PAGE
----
12/04/2009 06:02 pm ET Updated May 25, 2011

Plagiarism: Mona Sarika's Short, Disgraced Career

The scandal surrounding the writer Mona Sarika continues to unfold after the Wall Street Journal removed an article titled "New Global Indian" that she wrote for its online column.

The WSJ's apology said that the article by "Mona Sarika has been found to contain information that was plagiarized from several publications.......Ms. Sarika also re-used direct quotes from other publications, without attribution, and changed the original speakers' names to individuals who appear to be fabricated. The column is the only work by Ms. Sarika to be published by the Journal, and it has been removed from the Journal's Web sites."

Ms Sarika has form. After checking several columns she had written for the esteemed Foreign Policy magazine, Huffington Post sent the FP editors an email, asking about one article called "Pakistan's Coming Horror".

The email sent to Foreign Policy reads -

I note that a Foreign Policy published an article on October 30, 2009 by Ms Sarika titled "Pakistan's Coming Horror".

On checking this article it appears that Ms Sarika may have fabricated a person, and also plagiarized a 'quote' from another source.

In the article, Ms Sarika writes

"When people leave their homes in the morning they fear for their lives," Taj Javed, a freelance journalist, told me. "People are very scared and you can easily see it; there are fewer people on the streets. When I see security forces, I feel there will be soon another attack. We are sick and tired of the attacks."

This is very similar to the following quote from a blog on BBC News article titled "Pakistanis reflect on army offensive" published online on 17 October. The entry was from Basma Khan, from Lahore.

"I support the army action - something must be done to stop the militants. The lack of security is affecting all of us in Lahore. When people leave their homes in the morning they fear for their lives. There are so many security forces here in Lahore that I actually feel more unsafe now. It makes me think there will be another attack soon. Everyday I have my ID checked or my car stopped. I see police and armed security forces everywhere. It is sad that the image of Pakistan has become so tarnished by the terrorists. They are distorting the image of our country and of Islam. The militants recruit young and innocent people who do not have exposure to the cities or the outside world. But most people in this country just want peace. We are sick and tired of the attacks. I hope that actions will speak louder than words, and people will see that the army is doing all it can do to crush these militants. I hope the world will see that it is the Pakistani people who are the most threatened by these terrorists."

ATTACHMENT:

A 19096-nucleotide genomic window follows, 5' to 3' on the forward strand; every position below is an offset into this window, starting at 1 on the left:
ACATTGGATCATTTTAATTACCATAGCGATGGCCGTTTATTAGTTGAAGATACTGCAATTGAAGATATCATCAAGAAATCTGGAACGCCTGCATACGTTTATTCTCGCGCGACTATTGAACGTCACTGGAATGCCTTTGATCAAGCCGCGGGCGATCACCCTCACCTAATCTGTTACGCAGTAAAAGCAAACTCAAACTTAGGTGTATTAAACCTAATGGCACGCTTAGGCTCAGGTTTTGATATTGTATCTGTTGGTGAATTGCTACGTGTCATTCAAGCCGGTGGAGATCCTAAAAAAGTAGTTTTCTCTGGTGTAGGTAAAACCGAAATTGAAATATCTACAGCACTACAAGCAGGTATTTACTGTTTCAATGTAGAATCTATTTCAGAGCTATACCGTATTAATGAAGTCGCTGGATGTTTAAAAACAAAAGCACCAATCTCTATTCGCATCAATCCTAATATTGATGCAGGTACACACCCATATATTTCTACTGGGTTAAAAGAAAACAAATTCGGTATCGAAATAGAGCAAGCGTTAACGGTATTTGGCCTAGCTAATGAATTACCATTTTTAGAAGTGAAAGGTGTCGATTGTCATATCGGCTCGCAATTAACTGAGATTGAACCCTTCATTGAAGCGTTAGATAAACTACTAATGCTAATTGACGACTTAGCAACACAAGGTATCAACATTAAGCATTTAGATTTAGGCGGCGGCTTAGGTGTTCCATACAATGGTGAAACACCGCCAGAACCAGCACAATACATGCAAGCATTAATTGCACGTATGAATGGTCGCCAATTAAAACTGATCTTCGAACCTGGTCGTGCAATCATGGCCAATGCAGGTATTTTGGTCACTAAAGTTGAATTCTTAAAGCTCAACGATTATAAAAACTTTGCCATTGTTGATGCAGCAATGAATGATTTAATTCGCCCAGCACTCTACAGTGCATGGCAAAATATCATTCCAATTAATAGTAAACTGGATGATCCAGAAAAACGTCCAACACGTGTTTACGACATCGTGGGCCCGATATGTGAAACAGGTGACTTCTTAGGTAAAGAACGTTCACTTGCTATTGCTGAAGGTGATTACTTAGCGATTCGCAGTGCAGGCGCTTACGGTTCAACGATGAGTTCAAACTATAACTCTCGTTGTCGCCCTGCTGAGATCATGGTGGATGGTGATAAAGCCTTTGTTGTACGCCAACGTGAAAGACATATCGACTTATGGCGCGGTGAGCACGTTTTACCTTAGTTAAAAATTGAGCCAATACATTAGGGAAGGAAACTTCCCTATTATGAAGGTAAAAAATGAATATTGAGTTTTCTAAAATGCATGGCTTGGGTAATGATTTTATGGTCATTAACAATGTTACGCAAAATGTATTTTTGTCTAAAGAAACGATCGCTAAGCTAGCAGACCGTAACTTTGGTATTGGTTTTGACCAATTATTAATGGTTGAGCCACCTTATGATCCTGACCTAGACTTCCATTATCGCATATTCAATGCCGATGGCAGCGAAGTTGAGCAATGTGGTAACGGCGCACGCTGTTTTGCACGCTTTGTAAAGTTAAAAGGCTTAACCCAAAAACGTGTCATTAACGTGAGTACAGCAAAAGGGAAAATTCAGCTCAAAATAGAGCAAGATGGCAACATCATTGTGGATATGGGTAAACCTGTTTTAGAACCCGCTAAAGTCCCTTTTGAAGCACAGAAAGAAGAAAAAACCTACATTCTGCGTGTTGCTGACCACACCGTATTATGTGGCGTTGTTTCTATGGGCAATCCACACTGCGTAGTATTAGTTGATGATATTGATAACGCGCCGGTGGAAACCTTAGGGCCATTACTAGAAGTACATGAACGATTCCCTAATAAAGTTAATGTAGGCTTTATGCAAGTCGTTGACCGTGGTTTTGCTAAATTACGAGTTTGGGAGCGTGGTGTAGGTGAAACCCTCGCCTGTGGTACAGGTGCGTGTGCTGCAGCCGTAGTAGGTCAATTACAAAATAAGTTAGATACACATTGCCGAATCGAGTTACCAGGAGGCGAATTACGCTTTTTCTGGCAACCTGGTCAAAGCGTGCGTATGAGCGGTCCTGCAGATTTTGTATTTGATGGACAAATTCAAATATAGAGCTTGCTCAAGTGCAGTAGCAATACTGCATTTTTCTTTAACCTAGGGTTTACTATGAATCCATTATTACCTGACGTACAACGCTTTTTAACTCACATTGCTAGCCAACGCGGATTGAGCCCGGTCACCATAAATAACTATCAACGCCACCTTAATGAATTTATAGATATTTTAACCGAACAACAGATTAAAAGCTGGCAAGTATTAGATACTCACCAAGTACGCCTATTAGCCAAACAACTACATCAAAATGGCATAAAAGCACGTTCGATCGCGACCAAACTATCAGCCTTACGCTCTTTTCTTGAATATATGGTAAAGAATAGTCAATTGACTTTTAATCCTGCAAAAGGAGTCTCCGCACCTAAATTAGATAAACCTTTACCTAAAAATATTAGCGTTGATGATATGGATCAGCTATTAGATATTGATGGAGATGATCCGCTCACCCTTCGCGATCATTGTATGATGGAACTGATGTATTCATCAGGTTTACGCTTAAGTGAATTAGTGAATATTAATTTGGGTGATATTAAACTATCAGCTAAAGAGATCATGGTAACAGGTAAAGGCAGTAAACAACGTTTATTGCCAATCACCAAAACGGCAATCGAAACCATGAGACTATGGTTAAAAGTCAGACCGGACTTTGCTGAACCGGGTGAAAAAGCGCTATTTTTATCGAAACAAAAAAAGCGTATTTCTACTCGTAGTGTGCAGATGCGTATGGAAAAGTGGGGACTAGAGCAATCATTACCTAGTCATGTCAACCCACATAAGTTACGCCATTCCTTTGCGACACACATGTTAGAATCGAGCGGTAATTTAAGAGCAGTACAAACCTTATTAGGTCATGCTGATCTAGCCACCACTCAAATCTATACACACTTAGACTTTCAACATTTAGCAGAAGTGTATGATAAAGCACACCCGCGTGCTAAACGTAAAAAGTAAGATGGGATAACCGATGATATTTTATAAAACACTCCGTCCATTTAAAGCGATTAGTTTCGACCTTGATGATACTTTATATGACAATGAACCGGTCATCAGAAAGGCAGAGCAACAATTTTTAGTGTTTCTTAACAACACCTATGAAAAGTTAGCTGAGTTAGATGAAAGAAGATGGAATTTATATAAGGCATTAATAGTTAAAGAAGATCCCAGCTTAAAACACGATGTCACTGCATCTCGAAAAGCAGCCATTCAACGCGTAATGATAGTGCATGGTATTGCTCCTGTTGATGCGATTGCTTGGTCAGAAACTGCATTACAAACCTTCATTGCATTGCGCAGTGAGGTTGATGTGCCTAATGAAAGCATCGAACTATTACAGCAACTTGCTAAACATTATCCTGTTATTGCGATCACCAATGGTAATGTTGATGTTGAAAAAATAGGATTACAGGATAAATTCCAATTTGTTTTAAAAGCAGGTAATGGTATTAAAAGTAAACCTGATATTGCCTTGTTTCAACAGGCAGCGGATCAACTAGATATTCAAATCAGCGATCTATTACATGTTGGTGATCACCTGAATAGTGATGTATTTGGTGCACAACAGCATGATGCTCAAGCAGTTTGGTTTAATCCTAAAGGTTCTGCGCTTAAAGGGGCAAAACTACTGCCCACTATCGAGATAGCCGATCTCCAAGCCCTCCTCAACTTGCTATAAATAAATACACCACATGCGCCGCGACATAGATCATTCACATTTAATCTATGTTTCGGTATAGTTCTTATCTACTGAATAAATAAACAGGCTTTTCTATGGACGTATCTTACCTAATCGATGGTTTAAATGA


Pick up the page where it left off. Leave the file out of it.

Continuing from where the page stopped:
Foreign Policy magazine have now removed the article for the site and have replaced it with this statement :

In her Oct. 30, 2009 article for, "Pakistan's Coming Horror," freelance writer Mona Sarika plagiarized and misattributed quotes from these sources ...... on the BBC's Web site and, we believe, may have fabricated her interview subjects. We have pulled the article and will not run work by Ms. Sarika again. We apologize to our readers. --Foreign Policy

The Huffington Post had previously been a victim of Ms Sarika's style of journalism. On June 24 it published an article titled "Uncertainty Among Sri Lankan After the War." One of the people 'quoted' in the article, Indi Samarajiva who later complained about the article. Read more here.

Huffington Post has now placed a notice on Sarika Mona's bio-line that reads

Editor's Note: Due to repeated instances of plagiarism and misattribution, both on HuffPost and elsewhere, Mona Sarika's work will no longer appear on The Huffington Post.

Mario Ruiz, Vice President of Huffington Post Media relations, responded to questions via email.

"Once we establish that a story or blog post has been plagiarized, we remove the story from our site and revoke the plagiarist's right to ever post on The Huffington Post again. We also remove all other posts by that blogger and add a note as to why we've done so."

"This has actually been a very rare occurrence over the four-and-a-half years we've been publishing," he said. " Our policy on any factual inaccuracy (not just plagiarism) is that any time the factual accuracy of a post is called into question, a blogger has 24 hours to either back up their facts or correct the error. If they don't, their blogging privileges will be revoked."